Pages: [1]   Go Down
Author Topic: timer library for arduino due  (Read 948 times)
0 Members and 1 Guest are viewing this topic.
Offline Offline
Newbie
*
Karma: 0
Posts: 11
View Profile
 Bigger Bigger  Smaller Smaller  Reset Reset

hi...
I am using arduino due.i want to use the timer of arduino due..but i have not found the timer libraries required for arduino due.so please suggest me what i have to do?
Logged

Italy
Offline Offline
Newbie
*
Karma: 1
Posts: 8
View Profile
 Bigger Bigger  Smaller Smaller  Reset Reset

Hi,

I think that the following topic could be of your interest: http://arduino.cc/forum/index.php/topic,130423.0.html

Kind Regards
Logged

Offline Offline
Newbie
*
Karma: 0
Posts: 11
View Profile
 Bigger Bigger  Smaller Smaller  Reset Reset

Hi....i want to calculate the total count pulses from the counter value register TC_CV.but i am not able to intialiaze the command. can i directly write long z = REG_TC0_CV0 ?as i wrote this, it is not showing me any value.Please suggest me
Logged

Offline Offline
Newbie
*
Karma: 0
Posts: 44
View Profile
 Bigger Bigger  Smaller Smaller  Reset Reset

Hi Guys!
Try this at home!
Working fine for me - check my documentation inline.
Also SimonCino's link is very helpfult at this point, there is some essential information specially about channels and clocks you don't want to miss. If you really want to understand what is happening: http://www.atmel.com/Images/doc11057.pdf
Any "Refs" in my documentation are pagenumbers from the link above.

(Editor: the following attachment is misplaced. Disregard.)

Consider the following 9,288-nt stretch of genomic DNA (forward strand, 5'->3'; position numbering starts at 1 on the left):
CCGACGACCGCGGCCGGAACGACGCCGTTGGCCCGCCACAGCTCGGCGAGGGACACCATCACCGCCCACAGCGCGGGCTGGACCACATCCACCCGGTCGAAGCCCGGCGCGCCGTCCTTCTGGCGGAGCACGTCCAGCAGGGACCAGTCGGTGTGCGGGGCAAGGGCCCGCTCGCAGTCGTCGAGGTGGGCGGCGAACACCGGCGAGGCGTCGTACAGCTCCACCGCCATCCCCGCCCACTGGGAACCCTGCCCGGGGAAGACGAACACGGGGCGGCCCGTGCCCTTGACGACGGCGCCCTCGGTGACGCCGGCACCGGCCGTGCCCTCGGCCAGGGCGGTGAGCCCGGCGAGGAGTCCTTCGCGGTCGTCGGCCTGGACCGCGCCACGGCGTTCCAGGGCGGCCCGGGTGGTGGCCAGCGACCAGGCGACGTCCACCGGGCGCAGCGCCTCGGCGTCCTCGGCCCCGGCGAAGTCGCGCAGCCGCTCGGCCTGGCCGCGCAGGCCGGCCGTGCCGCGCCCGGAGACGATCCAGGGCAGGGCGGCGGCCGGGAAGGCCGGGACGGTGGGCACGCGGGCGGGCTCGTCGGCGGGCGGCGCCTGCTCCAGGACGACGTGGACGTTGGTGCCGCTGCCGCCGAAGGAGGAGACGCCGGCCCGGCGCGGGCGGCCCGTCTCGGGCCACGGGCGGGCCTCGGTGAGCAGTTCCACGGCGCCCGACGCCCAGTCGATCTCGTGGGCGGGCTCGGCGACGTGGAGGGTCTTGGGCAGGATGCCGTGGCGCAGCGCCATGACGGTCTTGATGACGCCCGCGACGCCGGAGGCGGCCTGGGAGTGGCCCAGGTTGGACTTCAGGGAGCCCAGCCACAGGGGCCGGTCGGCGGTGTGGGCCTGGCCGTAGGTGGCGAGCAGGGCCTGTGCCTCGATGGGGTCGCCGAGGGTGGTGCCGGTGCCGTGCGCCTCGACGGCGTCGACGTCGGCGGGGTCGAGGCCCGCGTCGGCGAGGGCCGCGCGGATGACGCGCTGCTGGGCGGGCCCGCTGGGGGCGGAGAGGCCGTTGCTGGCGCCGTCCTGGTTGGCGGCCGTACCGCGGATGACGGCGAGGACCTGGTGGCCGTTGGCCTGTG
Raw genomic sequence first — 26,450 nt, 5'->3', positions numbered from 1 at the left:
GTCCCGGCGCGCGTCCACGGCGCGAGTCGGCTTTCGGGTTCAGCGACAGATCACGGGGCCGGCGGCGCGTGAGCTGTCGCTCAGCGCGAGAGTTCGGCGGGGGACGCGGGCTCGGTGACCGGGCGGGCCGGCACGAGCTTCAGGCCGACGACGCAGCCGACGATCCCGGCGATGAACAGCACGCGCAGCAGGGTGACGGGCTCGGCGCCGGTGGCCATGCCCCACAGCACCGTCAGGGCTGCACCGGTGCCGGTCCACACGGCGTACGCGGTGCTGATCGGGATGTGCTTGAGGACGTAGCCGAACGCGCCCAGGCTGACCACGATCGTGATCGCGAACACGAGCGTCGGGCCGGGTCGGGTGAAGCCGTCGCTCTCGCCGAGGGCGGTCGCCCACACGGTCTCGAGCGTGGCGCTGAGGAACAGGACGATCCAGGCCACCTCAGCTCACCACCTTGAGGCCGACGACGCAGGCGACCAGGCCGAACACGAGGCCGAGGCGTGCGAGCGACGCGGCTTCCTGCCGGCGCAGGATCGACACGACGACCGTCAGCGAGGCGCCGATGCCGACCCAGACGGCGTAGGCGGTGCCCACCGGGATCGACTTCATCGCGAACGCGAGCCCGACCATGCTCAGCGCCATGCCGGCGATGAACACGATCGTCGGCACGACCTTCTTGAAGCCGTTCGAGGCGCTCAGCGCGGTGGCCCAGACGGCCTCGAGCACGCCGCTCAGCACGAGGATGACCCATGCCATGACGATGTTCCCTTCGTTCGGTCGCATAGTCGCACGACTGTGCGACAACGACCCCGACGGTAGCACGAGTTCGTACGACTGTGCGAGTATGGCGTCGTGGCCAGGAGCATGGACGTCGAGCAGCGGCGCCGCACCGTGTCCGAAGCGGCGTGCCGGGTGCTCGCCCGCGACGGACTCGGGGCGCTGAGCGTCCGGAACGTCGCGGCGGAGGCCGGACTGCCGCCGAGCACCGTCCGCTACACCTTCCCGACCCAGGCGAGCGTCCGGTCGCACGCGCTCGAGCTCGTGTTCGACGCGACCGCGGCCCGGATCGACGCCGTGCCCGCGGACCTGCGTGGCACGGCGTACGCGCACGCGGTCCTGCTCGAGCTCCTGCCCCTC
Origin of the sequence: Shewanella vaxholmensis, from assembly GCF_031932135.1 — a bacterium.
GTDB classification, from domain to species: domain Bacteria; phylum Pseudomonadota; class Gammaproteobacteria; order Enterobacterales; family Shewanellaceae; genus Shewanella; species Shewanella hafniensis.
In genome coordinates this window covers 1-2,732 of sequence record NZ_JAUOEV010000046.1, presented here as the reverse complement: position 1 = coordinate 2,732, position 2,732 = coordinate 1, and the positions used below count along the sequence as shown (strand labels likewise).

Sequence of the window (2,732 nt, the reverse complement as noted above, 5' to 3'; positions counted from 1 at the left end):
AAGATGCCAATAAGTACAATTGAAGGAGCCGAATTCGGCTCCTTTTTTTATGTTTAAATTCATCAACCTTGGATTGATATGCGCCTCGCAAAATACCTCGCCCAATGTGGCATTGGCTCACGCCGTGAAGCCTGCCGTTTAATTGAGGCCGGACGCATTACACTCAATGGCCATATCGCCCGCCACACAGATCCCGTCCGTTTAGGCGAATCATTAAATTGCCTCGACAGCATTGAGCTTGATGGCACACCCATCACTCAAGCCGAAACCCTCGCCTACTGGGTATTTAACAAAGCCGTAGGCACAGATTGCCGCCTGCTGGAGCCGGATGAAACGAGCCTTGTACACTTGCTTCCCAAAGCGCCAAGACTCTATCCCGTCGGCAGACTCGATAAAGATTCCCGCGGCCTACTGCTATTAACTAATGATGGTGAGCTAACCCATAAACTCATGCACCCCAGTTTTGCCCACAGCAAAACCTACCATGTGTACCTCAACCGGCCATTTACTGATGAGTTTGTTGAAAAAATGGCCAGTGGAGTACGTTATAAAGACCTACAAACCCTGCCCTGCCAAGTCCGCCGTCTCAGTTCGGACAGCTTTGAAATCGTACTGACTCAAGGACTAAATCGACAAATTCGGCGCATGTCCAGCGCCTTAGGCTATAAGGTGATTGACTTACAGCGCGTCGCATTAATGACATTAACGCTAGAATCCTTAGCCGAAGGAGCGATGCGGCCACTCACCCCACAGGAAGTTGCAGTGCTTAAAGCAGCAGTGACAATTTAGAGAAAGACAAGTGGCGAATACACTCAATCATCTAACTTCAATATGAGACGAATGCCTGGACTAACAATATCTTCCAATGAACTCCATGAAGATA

Code:
//TC_CV address for Clock 1, Channel 1
//Ref: 911
int *TC_CV = (int *)(0x40084050);

void setup() { 
  Serial.begin(115200);
  //configure the Timer
  configureTimer();
  startTimer(); 
}

void loop() {
  // put your main code here, to run repeatedly:
  Serial.println(*TC_CV);
  if(*TC_CV > 1000000){
    stopTimer();
    Serial.println("Timer stopped");
    delay(5000);
    startTimer();
  }
}


void configureTimer(){
  //remove writeprotection from timer registers so i am allowed to make modifications on them
  pmc_set_writeprotect(false);
  //enable the peripheral ID_TC4 - due to power saving terms this is turned off initially
  pmc_enable_periph_clk(ID_TC4);
  //define clock, timerclock 1, channel 1, and some fancy stuff i did't understand at all
  TC_Configure(TC1,1,TC_CMR_WAVE | TC_CMR_WAVSEL_UP_RC | 2);
  //define the frequency. this signal is 50% on 50% off
  uint32_t rc = VARIANT_MCK/128/1000000;
  TC_SetRA(TC1,1,rc/2);
  TC_SetRC(TC1,1,rc); 
}

void startTimer(){
  //start Clock 1, Channel 1
  TC_Start(TC1,1);
  Serial.println("Timer started");
}

void stopTimer(){
  //stop Clock 1, Channel 1
  TC_Stop(TC1,1);
}

What is happening?
Open your serial monitor. You will notice TC_CV counting up to 100000. Then counting stops for few secs - then TC_CV counting up again.
What is happening behind?
In setup the timer is defined and started. In loop is checked if the timer has already reached 100000. If so - he is stopped and execution pauses for 5secs. Afterwards the timer starts again.
Some interesting facts:
There is no reason(can't imagine one) to check a TC_CV register in loop like in this example - this is very bad practice! There are timer interrupts which come in handy...
The numbers you will see will differ more than one, the first number is not 0, the last is not 99999: The timer runs parallel to serial printing and loop(). And these two are very slow compared to the timer.

If someone finds out more about the waveform-magic (TC_CMR_WAVSEL_UP_RC, TC_SetRA) plz let us know!
Hope this helped! Have fun arduinoing!
Logged

Pages: [1]   Go Up
Jump to: